When your grace period has expired, you need to start making your monthly payments. There may be alternatives, though, if you can’t afford them.
Options for Federal Student Loan Repayment
Federal student loans shall have the following repayment plans:
- Income Related Repayment Arrangements (IDRs). With IDR plans, your repayment period will be extended to 20 or 25 years and your payment will be dependent on your disposable income.
- Progressive refund. If you intend to apply for a phased repayment plan, your payments will start to be tiny. They’re going up every two years-even though your income doesn’t change-and your debts are going to be paid off in 10 years. Tolerance or guilt. If you lose your job or have a medical emergency, you can delay your payments by federal default or deferral.
- Extended repayment. Under the extended repayment plan, your repayment duration is extended to 25 years. Your payments may be fixed or incremental.
- Repayment on a standard basis. As part of the traditional repayment plan, you make fixed monthly payments and pay off your loans over a period of 10 years. Standard installment plans are default options.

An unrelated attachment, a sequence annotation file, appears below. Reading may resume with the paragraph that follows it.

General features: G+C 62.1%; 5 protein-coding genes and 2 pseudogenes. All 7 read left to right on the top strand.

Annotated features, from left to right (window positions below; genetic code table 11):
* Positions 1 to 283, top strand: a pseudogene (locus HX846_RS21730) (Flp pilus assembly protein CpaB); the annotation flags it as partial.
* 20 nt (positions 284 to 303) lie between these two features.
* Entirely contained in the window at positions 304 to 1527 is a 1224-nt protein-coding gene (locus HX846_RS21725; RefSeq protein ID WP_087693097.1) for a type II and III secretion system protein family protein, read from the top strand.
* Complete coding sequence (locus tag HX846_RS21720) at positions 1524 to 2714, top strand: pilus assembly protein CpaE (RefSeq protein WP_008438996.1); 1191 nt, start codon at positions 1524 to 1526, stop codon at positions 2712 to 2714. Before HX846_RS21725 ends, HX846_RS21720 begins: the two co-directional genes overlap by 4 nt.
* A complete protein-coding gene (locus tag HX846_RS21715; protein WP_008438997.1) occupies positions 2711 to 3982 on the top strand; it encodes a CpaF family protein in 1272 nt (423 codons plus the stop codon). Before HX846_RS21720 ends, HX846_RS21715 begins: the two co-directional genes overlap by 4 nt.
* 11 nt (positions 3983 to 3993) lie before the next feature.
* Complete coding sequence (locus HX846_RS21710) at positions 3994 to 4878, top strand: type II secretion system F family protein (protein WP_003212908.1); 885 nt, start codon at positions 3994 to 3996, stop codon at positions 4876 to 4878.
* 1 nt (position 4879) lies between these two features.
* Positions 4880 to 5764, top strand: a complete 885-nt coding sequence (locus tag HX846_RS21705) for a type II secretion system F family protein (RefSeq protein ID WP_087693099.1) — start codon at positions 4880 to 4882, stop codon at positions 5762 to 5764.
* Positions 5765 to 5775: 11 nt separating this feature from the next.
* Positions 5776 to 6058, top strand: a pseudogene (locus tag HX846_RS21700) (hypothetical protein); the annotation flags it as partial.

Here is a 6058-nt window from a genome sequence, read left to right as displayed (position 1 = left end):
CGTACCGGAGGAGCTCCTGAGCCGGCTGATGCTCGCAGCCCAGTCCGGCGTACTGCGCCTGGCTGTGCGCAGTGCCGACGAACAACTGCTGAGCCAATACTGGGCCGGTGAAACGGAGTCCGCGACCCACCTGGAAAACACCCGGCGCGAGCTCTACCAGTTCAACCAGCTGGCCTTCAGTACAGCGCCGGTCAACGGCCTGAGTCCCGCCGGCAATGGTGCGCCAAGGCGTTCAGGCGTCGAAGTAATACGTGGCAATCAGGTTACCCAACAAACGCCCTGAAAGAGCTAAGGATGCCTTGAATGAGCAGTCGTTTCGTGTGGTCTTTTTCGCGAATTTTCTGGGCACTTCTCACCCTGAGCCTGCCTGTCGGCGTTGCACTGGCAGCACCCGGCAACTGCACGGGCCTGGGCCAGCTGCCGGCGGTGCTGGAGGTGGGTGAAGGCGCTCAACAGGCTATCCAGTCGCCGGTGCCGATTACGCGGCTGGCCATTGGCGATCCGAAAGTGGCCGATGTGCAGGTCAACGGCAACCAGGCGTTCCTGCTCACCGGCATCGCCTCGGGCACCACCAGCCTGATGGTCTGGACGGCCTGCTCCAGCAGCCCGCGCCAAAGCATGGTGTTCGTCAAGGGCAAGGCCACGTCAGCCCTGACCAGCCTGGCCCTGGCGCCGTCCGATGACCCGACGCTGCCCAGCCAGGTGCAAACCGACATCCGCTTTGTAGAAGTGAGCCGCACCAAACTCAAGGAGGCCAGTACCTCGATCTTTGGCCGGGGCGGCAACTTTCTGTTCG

Options for Private Loan Repayment
Private student loans do not have the same incentives or opportunities for repayment as federal loans. Beyond the standard repayment plan that you have chosen when you take out the loan, you typically have only 2 alternatives:
- Refinancing of student loans. If you refinance your loans with another lender, you can opt for a longer loan period and reduce your monthly payment.
- Forbearance. Not every lender offers forbearance plans, but some offer them. If you have financial problems, please contact your lender and explain your situation. You could be in a position to make reduced payments or even to delay them temporarily. For example, the private student lender Education Loan Finance (ELFI) allows borrowers to default for up to 12 months.